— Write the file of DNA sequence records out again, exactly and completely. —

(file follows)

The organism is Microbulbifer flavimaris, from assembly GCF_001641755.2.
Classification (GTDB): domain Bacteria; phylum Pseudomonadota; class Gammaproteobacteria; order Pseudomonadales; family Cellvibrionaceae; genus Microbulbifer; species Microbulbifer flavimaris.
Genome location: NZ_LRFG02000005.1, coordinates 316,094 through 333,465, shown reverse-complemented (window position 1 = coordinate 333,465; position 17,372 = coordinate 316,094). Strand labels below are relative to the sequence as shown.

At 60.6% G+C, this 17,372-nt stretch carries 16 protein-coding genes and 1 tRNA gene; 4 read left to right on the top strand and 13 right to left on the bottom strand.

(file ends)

The organism is Microbulbifer flavimaris, from assembly GCF_001641755.2.
Classification (GTDB): domain Bacteria; phylum Pseudomonadota; class Gammaproteobacteria; order Pseudomonadales; family Cellvibrionaceae; genus Microbulbifer; species Microbulbifer flavimaris.
Genome location: NZ_LRFG02000005.1, coordinates 316,094 through 333,465, shown reverse-complemented (window position 1 = coordinate 333,465; position 17,372 = coordinate 316,094). Strand labels below are relative to the sequence as shown.

At 60.6% G+C, this 17,372-nt stretch carries 16 protein-coding genes and 1 tRNA gene; 4 read left to right on the top strand and 13 right to left on the bottom strand.